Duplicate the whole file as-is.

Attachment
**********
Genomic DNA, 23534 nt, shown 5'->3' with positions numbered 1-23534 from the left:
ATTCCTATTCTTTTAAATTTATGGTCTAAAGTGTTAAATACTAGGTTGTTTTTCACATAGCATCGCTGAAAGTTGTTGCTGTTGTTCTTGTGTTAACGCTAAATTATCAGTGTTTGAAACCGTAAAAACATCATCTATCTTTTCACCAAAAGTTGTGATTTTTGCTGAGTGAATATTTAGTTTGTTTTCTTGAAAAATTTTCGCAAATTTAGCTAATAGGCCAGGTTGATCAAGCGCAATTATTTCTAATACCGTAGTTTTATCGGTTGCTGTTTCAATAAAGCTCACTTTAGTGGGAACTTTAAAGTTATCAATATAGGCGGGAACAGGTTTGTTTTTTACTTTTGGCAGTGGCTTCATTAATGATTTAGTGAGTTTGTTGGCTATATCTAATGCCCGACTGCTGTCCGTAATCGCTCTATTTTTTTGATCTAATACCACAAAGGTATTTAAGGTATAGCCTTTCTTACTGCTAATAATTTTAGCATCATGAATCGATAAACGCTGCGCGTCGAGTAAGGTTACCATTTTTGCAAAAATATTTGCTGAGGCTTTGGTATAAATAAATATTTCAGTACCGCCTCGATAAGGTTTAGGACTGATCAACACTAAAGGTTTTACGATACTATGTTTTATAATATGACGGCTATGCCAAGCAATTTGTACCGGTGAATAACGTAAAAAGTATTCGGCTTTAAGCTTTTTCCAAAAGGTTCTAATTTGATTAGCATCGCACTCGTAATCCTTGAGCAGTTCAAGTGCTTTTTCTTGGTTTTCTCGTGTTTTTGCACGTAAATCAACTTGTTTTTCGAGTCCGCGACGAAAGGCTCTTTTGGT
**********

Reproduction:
Genomic DNA, 23534 nt, shown 5'->3' with positions numbered 1-23534 from the left:
ATTCCTATTCTTTTAAATTTATGGTCTAAAGTGTTAAATACTAGGTTGTTTTTCACATAGCATCGCTGAAAGTTGTTGCTGTTGTTCTTGTGTTAACGCTAAATTATCAGTGTTTGAAACCGTAAAAACATCATCTATCTTTTCACCAAAAGTTGTGATTTTTGCTGAGTGAATATTTAGTTTGTTTTCTTGAAAAATTTTCGCAAATTTAGCTAATAGGCCAGGTTGATCAAGCGCAATTATTTCTAATACCGTAGTTTTATCGGTTGCTGTTTCAATAAAGCTCACTTTAGTGGGAACTTTAAAGTTATCAATATAGGCGGGAACAGGTTTGTTTTTTACTTTTGGCAGTGGCTTCATTAATGATTTAGTGAGTTTGTTGGCTATATCTAATGCCCGACTGCTGTCCGTAATCGCTCTATTTTTTTGATCTAATACCACAAAGGTATTTAAGGTATAGCCTTTCTTACTGCTAATAATTTTAGCATCATGAATCGATAAACGCTGCGCGTCGAGTAAGGTTACCATTTTTGCAAAAATATTTGCTGAGGCTTTGGTATAAATAAATATTTCAGTACCGCCTCGATAAGGTTTAGGACTGATCAACACTAAAGGTTTTACGATACTATGTTTTATAATATGACGGCTATGCCAAGCAATTTGTACCGGTGAATAACGTAAAAAGTATTCGGCTTTAAGCTTTTTCCAAAAGGTTCTAATTTGATTAGCATCGCACTCGTAATCCTTGAGCAGTTCAAGTGCTTTTTCTTGGTTTTCTCGTGTTTTTGCACGTAAATCAACTTGTTTTTCGAGTCCGCGACGAAAGGCTCTTTTGGT